Yes, the world record for the fastest time to complete the Mario game was broken this past weekend by the top speedrunner Niftski, who clocked a run in under five minutes. The “any%” playthrough, which denotes that skipping portions of the game is fully acceptable, took an astounding 4:54.798.
The following is a succinct, non-exhaustive list of tasks that can be completed in under four minutes and 55 seconds. eating a platter of loaded nachos myself. Me devouring a large bowl of pasta—possibly a carbonara. I was eating lunch and drafting a lede. A speedrunner is also tearing through Super Mario Bros., setting a new record in Nintendo’s venerable side-scroller.
Niftski, who broadcasts on Twitch and YouTube, has gained a following for pulling off a variety of Super Mario Bros. speedrunning tricks. He also holds the record for the game’s previous world record, which he achieved last winter at 4:54.881. (Watch that run in this video.) That’s the degree of accuracy we’re talking about: this most recent run trims a total of five frames from Niftski’s prior run. It is really insane. Check it out yourself:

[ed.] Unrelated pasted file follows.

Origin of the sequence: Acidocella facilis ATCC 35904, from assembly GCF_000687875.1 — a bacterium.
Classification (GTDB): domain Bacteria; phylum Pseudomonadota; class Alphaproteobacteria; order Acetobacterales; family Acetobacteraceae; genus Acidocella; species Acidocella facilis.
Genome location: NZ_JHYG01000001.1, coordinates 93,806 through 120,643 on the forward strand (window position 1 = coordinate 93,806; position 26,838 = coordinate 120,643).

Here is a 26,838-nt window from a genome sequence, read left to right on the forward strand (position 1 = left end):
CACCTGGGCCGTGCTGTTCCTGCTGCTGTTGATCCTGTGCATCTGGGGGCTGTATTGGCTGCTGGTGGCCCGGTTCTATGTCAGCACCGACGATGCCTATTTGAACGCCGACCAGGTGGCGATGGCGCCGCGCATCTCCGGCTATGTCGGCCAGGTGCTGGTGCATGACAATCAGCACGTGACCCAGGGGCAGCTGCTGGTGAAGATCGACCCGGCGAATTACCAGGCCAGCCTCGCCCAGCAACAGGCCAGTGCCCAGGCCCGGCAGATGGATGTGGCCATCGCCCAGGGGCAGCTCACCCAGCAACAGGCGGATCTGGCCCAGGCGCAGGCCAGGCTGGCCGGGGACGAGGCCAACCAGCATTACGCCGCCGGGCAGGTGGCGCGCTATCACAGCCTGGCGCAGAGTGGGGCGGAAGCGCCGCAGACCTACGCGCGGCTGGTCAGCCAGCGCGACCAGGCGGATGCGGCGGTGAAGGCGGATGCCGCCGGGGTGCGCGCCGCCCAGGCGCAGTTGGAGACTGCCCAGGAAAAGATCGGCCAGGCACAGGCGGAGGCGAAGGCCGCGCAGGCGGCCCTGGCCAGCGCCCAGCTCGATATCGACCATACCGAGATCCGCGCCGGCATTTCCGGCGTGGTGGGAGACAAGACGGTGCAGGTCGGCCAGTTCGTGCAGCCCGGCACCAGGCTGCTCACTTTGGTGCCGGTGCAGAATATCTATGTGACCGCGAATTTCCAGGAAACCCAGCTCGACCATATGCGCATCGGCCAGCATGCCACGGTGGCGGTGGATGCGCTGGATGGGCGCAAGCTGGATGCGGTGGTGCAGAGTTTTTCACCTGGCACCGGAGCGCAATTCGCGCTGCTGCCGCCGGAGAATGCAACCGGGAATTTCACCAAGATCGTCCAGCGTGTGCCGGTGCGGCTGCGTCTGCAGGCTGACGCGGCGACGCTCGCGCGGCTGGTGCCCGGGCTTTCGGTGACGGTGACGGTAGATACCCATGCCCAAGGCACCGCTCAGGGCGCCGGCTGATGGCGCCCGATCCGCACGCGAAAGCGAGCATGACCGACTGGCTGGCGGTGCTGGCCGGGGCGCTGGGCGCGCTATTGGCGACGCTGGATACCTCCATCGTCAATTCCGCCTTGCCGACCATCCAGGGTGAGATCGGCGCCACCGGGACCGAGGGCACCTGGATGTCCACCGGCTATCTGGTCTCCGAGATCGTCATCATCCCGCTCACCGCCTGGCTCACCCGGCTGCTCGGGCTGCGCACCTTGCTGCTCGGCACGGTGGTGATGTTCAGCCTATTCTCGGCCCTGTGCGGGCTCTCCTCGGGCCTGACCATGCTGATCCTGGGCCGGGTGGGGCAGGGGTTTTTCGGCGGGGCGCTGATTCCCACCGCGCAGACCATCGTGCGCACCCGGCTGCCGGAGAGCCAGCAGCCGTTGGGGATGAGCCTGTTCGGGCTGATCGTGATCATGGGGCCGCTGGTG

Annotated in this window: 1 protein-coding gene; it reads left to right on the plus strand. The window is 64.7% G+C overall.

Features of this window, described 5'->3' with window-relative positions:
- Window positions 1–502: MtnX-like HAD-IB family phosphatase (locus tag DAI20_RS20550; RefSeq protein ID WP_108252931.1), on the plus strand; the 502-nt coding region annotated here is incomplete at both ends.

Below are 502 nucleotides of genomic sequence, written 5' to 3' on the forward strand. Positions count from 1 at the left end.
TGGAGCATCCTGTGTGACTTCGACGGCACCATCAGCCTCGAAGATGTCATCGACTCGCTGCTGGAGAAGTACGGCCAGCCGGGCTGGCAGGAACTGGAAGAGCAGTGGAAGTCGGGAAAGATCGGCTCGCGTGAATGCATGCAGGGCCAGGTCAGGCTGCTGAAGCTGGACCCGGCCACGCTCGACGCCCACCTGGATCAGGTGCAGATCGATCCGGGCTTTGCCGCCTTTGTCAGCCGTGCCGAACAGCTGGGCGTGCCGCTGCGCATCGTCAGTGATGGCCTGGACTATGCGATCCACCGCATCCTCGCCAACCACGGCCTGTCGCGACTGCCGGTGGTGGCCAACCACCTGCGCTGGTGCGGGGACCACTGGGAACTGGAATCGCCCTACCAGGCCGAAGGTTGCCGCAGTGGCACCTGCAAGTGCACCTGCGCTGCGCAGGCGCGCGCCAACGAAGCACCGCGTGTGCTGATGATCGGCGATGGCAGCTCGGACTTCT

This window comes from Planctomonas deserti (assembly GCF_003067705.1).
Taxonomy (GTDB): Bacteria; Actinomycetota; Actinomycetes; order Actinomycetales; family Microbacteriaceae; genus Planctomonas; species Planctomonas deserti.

In order to advance to the game’s later worlds, Niftski uses warp zones throughout the run. He also takes care to land precisely at the bottom of the flag at the conclusion of each level. When you hop atop the flagpole at the conclusion of each Super Mario Bros. level, the game is over. Mario then slides down the pole to advance to the next stage, losing valuable time. You’ll also notice that Niftski uses a keyboard rather than a controller to play.
According to Niftski’s statement in the YouTube video description, “Emulation for this game is 100% correct, meaning that anything that can be done on a NES is achievable on [an] emulator. “There is no benefit to [using a keyboard], and it may even be worse for speedrunning this game. I prefer using a keyboard over a joystick for personal reasons.
Super Mario Bros. speedrunning is getting ever-closer to achieving a “perfect run,” or a sprint through the game that can in no way be better. The tool-assisted SMB record is 4:54:265; which indicates that human players are still about 0.5 seconds behind. My bet would be on either Niftski or Mario speedrunner Miniland, who held the world record before to Niftski with a time of 4:54.914.
One YouTube user said, “With this run completed, we are presently 0.533 seconds away from the TAS.” “One day we will break all of these 0.1 second limits, and then we will be flawless.”